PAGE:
It can often be difficult to assess the true costs of mineral extraction and energy production across the West. Take, for example, the massive blowout from the much-neglected Gold King Mine earlier this month, which sent three million gallons of metal-laced, toxic water into the Animas River, an orange plume that traveled across four states. The Environmental Protection Agency is still sorting through the supposedly corrective measures its contractors took that triggered the blowout, the convoluted history of rising water and pressure in abandoned mines in the area, and the long-term impacts on the affected rivers and their users.
Gold King hasn't been a viable mining operation for decades. The folks who extracted gold from that claim, and others like it in southwest Colorado, are long gone. So who gets the bill for these long-deferred (and yet to be determined) costs of post-production maintenance and remediation? We do, of course.
A rigorous accounting of mining and drilling activities across the West would have to include the costs of environmental clean-up. And the impact of methane and other emissions from gas and oil wells on air quality and climate change. And other "external costs" associated with public health issues and disruption of wildlife habitat. Not an easy set of calculations, certainly, but the folks at the conservation-minded Center for Western Priorities and the Center for American Progress, a nonpartisan but distinctly progressive-leaning think tank, have taken a crack at it. Their new report, Fair Share Scorecard, looks specifically at the costs associated with drilling and mining on public lands and what kind of return American taxpayers are getting for the exploitation of public resources.
Not surprisingly, the report finds that hardrock mining is the worst deal of all. The industry still enjoys the largesse of the 1872 General Mining Law, which allows mining companies to stake claims on public lands for less than five dollars an acre and pay no royalties at all. "Analysts have estimated that taxpayers lose out on at least $100 million annually in royalties on the mining of more than $1 billion worth of hardrock minerals, such as gold, silver, uranium, copper, and iron," the report notes.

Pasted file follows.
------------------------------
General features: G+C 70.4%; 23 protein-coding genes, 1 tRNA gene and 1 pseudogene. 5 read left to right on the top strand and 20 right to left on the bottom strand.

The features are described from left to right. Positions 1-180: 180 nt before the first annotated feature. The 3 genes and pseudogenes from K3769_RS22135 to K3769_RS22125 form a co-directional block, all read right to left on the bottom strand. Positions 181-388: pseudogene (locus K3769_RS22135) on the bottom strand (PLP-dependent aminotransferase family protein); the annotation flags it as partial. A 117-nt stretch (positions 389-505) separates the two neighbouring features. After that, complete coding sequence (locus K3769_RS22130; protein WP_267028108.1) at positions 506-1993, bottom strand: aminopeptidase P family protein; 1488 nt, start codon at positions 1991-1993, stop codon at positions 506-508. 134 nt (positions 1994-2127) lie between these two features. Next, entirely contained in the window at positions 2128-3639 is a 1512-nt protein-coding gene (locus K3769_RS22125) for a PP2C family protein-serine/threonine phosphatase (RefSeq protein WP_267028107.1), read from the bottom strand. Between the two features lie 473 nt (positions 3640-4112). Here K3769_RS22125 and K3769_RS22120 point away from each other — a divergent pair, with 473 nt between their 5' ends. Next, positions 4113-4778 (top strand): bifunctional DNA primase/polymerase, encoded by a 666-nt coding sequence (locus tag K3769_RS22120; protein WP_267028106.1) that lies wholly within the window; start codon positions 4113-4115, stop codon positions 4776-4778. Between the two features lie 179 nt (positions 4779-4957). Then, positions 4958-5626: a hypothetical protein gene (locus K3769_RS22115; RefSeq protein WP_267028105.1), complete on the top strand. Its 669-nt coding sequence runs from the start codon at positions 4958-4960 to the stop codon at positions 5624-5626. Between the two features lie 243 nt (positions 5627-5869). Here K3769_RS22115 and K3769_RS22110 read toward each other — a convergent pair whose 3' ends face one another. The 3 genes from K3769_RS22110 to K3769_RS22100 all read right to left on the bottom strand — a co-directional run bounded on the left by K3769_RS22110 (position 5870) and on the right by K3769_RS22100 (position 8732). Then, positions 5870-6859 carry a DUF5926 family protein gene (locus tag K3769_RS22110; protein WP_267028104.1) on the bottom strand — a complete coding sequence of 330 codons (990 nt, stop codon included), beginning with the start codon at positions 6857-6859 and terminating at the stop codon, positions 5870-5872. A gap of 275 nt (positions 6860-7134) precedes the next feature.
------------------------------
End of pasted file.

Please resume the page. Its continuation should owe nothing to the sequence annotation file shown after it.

But the scorecard is about more than just bargain-basement royalty deals. The report also looks at whether information about the industry and its operations on public lands is accessible (transparency), other negative impacts to taxpayers (like, say, a blowout at an "abandoned" mine), and whether there is much of a move to reform current working arrangements. Here's the gist:
Considering the source, you might think the report would be more bullish on solar and wind farms on public lands. But the federal government is still thrashing out regulations to ensure taxpayers get a fair return, including megawatt capacity fees, similar to royalties on oil and gas production. Secretary of the Interior Sally Jewell has pledged far-reaching reforms in the way the government handles energy leases and royalty collection (a massive headache and source of scandal for many previous Interior chiefs, including Ken Salazar). But the scorecard suggests we still have a long way to go.
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